Whether it’s card sharks or wildfires, Miranda Lambert is best in quick, hot bursts. She’s familiar with the slow burn, of course, but on her latest album, Wildcard, a seventh entry into her towering discography — which also includes three full-length releases with her feisty, all-female trio, Pistol Annies — Lambert is more flame than ember. The queen of modern country might be hard to pin down, but that’s part of the appeal, as she straddles the line between old-world country, the genre’s fiery nu-feminist streak she helped stoke, and the effervescent appeal of pop hooks.
Wildcard includes all of the above, even if it leans a bit more pop and rock than her last record, the luminous double album, The Weight Of These Wings, which had enough country purist fodder to canonize her forever. Moving on from that reflective era, just as she’s moved on from her rebound relationship with Anderson East, and former country star ex-hubby Blake Shelton, to tie the knot another time, there is a settled, happy vibe to her latest record that indicates her tumult is over. In its place, is a reflection on tides that won’t change, and colors that don’t bleed, a deeper understanding of herself and her place in the universe.
On a Miranda classic like “It All Comes Out In The Wash,” she hip-checks country manner stereotypes, chucking the “the sin, and the men” into a redemptive spin cycle. Or there’s the album leadoff, “White Trash,” where her country roots are showing no matter how shiny or platinum the exterior may be. Lambert is great at acknowledging the wealth and prestige she’s accumulated as one of the most visible women in country — few other female performers who don’t identify as pop stars headline venerated venues like The Forum — while also bringing it all back home: she’s the same redneck Miranda who used to get into bar fights with her boyfriend’s new girlfriend. She’s far from that anger now, instead giving thanks for the life she’s been able to create as a musician on “Pretty Bitchin.”
And luckily for the men involved, there isn’t a ton of romantic animosity here, Miranda is newly-married and that newfound romantic happiness comes across in slower tracks like “Settling Down,” which boasts some surprisingly bluesy guitar solos, and “How Dare You Love,” another song that features Miranda begrudgingly falling, again, despite herself. But that doesn’t mean all men are getting off the hook, and according to “Way Too Pretty For Prison,” featuring none other than country’s newest sweetheart, Maren Morris, even the women who are sick of being mistreated by the men they love won’t risk the consequences of fighting back. For aesthetic reasons, if nothing else.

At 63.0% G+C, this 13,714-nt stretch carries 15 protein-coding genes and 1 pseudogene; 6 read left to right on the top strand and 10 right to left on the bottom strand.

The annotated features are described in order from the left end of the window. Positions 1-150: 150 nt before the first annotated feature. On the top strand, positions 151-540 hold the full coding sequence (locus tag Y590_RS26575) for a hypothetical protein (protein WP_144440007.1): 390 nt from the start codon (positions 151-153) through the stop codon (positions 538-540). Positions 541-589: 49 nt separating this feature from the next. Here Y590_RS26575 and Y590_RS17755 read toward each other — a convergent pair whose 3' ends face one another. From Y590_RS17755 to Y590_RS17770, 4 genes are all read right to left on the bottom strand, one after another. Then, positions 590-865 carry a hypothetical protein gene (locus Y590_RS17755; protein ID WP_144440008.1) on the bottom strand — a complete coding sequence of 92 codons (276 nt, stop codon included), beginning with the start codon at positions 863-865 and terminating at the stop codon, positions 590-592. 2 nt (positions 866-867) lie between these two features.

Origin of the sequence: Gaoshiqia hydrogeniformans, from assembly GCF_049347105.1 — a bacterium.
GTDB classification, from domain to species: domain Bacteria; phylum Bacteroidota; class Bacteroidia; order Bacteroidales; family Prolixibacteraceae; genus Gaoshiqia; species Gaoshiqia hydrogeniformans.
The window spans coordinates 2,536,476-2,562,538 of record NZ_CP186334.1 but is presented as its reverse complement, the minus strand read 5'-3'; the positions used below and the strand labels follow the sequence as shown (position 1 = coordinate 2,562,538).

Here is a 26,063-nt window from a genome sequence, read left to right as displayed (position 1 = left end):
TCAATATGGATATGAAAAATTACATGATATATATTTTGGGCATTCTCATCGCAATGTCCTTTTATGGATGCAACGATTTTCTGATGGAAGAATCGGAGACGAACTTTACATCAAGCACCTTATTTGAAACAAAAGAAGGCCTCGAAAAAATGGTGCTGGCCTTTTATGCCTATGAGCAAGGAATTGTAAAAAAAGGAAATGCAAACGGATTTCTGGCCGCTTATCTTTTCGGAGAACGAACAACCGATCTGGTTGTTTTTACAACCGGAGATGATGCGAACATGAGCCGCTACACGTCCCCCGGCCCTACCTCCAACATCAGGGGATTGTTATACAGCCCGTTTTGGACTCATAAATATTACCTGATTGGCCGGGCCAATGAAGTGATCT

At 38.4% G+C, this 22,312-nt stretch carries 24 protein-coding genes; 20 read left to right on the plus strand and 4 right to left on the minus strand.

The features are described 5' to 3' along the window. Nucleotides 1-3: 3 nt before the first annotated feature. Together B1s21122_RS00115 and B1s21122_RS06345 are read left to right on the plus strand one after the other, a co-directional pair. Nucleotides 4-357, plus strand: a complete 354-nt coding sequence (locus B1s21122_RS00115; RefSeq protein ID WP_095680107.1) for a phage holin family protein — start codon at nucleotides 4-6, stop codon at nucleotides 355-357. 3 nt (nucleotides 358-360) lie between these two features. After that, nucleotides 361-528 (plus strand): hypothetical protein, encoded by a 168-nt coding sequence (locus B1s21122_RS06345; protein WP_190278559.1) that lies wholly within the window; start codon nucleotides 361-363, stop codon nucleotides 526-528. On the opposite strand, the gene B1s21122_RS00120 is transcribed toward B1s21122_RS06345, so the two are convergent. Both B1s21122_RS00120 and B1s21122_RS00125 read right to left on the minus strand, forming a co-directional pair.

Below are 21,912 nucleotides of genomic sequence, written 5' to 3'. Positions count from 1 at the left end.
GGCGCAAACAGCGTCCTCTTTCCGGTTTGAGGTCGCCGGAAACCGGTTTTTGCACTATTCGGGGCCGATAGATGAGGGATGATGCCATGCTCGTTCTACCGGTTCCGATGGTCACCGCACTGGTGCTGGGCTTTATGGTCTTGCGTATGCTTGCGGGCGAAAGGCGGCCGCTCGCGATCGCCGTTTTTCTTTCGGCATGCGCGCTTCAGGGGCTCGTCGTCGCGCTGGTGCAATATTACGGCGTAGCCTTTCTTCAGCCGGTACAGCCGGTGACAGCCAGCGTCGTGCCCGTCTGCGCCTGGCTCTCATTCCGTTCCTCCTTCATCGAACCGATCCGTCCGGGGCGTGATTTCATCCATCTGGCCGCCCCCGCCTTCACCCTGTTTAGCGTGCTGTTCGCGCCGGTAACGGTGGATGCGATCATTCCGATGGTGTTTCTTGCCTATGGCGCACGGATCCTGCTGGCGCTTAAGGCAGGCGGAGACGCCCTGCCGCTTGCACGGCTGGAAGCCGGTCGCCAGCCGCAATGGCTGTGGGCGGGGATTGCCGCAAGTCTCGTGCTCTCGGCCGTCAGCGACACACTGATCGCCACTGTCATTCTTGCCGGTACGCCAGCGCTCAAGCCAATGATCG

Still, “Mess With My Head” similarly regrets trusting a man who disrupts more than he should’ve, and one of the album’s single, “Tequila Does,” finds an old trusty partner worth taking home, every night. This all further speaks to the breadth of Miranda’s songwriting — even if she, personally, is loved up at the moment, she has plenty of memories of loneliness and mistrust, and can write eloquently and with resonance from those places, regardless. One of my favorites on this record is “Fire Escape,” an ode to the kind of doomed love that always goes up in flames. Another standout is “Holy Water,” which trades on the old country trope of conflating alcohol with the sacred drams of religion, a metaphor that might actually offend the more conservative among us, a risk that Miranda has always been willing to take.
But whether she’s singing about communion — aka a drink from a secret flask — the ups and downs of relationships, or even contemplating whether or not a man’s betrayal is worth a consequence like prison, Miranda always draws it all back into one cohesive piece via her impeccable storytelling skills. No matter what topic or subject they touch on, Lambert can write any song into a story, making it worth following through the end, and cementing her place as one of our current era’s most beloved country-pop stars. Wildcard is just another album that proves why she’s remained on top for so damn long — because we never know what she’s going to do next. And even if we did, nobody can write the story of how it went down like she can.
Wildcard is out 11/1 via Vanner Records. Get it here.